You can choose a service to add “New Mercies” to your playlists right here.

Read more about Taylor Janzen and about this song at Nylon magazine.

Happy listening!


Secret Treehouse Play “Fear of Frogs”

Melancholic indie-synth pop from self-styled “pop orchestra” Secret Treehouse.

This is a single that’s less about amphibian aversions, and more about the kinds of fears that we’re standing in the way of someone else’s journey even though we love them, or perhaps even because we do. It’s all wrapped up in brooding synth lines, soaring vocals, and moody chord progressions.

Have a listen!

Secret Treehouse hail from Bergen in Norway, a well-known hotbed for musical delights that also include Kings of Convenience, Datarock, and so many others.

This single is the lead to their upcoming new record The Big Rewind, which is out right now.

Learn more about the band and the new album at their official site.

Happy listening

Amethysts Play “How It Is”

Happy New Year, Lighting Buggists! Still working on a nickname for you listeners out there, as you can tell.

Never mind.

Opening the doors again for 2019 after a hectic end to 2018, this song by Amethysts, an ethereal dream pop duo from East Anglia, UK, is just the thing.


“How It Is” may be your anthem for a new year, being as it is about not accepting things as they are, but rather examining what can be changed for the better. You don’t have to accept how things are all the time. Sometimes, you can change them. So you should when you can.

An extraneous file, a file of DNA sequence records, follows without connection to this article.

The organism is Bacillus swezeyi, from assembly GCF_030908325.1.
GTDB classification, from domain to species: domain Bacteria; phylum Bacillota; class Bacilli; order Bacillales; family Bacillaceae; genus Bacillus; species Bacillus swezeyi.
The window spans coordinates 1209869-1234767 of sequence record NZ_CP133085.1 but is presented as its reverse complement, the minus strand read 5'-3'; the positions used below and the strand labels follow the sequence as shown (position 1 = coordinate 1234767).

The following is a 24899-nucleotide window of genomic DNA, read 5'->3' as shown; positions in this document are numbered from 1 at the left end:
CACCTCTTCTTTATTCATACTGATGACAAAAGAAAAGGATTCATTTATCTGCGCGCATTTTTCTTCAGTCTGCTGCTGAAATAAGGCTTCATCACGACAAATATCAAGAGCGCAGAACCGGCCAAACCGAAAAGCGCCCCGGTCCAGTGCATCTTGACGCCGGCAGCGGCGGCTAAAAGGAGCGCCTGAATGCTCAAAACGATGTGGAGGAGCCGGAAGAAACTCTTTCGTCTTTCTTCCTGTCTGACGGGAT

Not a bad approach to living your life, right?

Meanwhile, Amethysts are making waves in their native Britain, including some definitive showings on BBC1 and BBC6 and with some successful headlining shows in (That) London.

This song is actually one-half of a double A-side single, twinned with “Imitate Me”.

To learn more, simply investigate

Happy Listening, and Happy New Year!


Pack of Three: The High Loves, The Room in the Wood, Moist

The holiday season is nearly upon us, RFLB fans! You know, I have to come up with a better name for all of you. “Buggers” probably won’t do.


As a holiday gift all wrapped up in a metaphorical bow until we reconvene in the new year, here’s a selection of three sumptuous tunes to which you can rock out while you get the rest of your shopping done.

Open your minds and ears.


“You Already Knew That” by The High Loves

Name: The High Loves

From: Toronto, Ontario, Canada

Sound: Beatles-esque melodic guitar pop with distinct Strokes sensibilities.